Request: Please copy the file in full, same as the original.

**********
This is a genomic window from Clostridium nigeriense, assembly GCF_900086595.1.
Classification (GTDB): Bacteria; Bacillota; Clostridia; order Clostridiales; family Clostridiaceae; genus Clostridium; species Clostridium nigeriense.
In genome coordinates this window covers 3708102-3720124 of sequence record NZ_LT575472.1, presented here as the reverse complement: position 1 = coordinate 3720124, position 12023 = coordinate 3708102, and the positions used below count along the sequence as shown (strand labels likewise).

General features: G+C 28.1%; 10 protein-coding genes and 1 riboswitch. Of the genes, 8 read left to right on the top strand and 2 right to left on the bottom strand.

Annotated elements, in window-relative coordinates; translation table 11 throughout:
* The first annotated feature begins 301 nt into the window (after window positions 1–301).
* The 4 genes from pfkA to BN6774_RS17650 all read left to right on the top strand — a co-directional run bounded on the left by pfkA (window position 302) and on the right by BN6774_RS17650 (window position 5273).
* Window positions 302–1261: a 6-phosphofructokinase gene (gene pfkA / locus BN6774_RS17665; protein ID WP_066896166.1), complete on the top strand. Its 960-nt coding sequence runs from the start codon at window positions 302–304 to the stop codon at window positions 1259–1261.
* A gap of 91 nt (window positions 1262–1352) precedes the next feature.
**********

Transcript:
This is a genomic window from Clostridium nigeriense, assembly GCF_900086595.1.
Classification (GTDB): Bacteria; Bacillota; Clostridia; order Clostridiales; family Clostridiaceae; genus Clostridium; species Clostridium nigeriense.
In genome coordinates this window covers 3708102-3720124 of sequence record NZ_LT575472.1, presented here as the reverse complement: position 1 = coordinate 3720124, position 12023 = coordinate 3708102, and the positions used below count along the sequence as shown (strand labels likewise).

General features: G+C 28.1%; 10 protein-coding genes and 1 riboswitch. Of the genes, 8 read left to right on the top strand and 2 right to left on the bottom strand.

Annotated elements, in window-relative coordinates; translation table 11 throughout:
* The first annotated feature begins 301 nt into the window (after window positions 1–301).
* The 4 genes from pfkA to BN6774_RS17650 all read left to right on the top strand — a co-directional run bounded on the left by pfkA (window position 302) and on the right by BN6774_RS17650 (window position 5273).
* Window positions 302–1261: a 6-phosphofructokinase gene (gene pfkA / locus BN6774_RS17665; protein ID WP_066896166.1), complete on the top strand. Its 960-nt coding sequence runs from the start codon at window positions 302–304 to the stop codon at window positions 1259–1261.
* A gap of 91 nt (window positions 1262–1352) precedes the next feature.